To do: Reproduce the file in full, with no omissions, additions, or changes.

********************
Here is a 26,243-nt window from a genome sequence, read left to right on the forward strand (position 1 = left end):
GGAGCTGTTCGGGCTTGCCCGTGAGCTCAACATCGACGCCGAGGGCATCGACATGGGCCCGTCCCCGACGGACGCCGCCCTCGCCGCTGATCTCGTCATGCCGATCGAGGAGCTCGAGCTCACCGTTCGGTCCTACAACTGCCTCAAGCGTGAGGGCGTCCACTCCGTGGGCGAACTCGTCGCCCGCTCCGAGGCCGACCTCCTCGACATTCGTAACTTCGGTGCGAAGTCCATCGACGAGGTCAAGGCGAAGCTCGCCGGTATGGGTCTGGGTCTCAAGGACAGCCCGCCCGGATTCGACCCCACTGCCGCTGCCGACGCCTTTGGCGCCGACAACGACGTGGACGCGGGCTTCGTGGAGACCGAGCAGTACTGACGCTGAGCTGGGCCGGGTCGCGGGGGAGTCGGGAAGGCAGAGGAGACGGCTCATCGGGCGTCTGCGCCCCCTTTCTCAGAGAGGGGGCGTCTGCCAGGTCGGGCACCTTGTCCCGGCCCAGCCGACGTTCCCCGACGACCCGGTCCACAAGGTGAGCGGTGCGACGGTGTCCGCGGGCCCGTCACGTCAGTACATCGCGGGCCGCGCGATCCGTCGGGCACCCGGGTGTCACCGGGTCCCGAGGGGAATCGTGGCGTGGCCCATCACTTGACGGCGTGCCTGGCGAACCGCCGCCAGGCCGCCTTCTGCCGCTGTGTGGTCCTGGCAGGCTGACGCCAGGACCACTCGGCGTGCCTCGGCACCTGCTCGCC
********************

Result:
Here is a 26,243-nt window from a genome sequence, read left to right on the forward strand (position 1 = left end):
GGAGCTGTTCGGGCTTGCCCGTGAGCTCAACATCGACGCCGAGGGCATCGACATGGGCCCGTCCCCGACGGACGCCGCCCTCGCCGCTGATCTCGTCATGCCGATCGAGGAGCTCGAGCTCACCGTTCGGTCCTACAACTGCCTCAAGCGTGAGGGCGTCCACTCCGTGGGCGAACTCGTCGCCCGCTCCGAGGCCGACCTCCTCGACATTCGTAACTTCGGTGCGAAGTCCATCGACGAGGTCAAGGCGAAGCTCGCCGGTATGGGTCTGGGTCTCAAGGACAGCCCGCCCGGATTCGACCCCACTGCCGCTGCCGACGCCTTTGGCGCCGACAACGACGTGGACGCGGGCTTCGTGGAGACCGAGCAGTACTGACGCTGAGCTGGGCCGGGTCGCGGGGGAGTCGGGAAGGCAGAGGAGACGGCTCATCGGGCGTCTGCGCCCCCTTTCTCAGAGAGGGGGCGTCTGCCAGGTCGGGCACCTTGTCCCGGCCCAGCCGACGTTCCCCGACGACCCGGTCCACAAGGTGAGCGGTGCGACGGTGTCCGCGGGCCCGTCACGTCAGTACATCGCGGGCCGCGCGATCCGTCGGGCACCCGGGTGTCACCGGGTCCCGAGGGGAATCGTGGCGTGGCCCATCACTTGACGGCGTGCCTGGCGAACCGCCGCCAGGCCGCCTTCTGCCGCTGTGTGGTCCTGGCAGGCTGACGCCAGGACCACTCGGCGTGCCTCGGCACCTGCTCGCC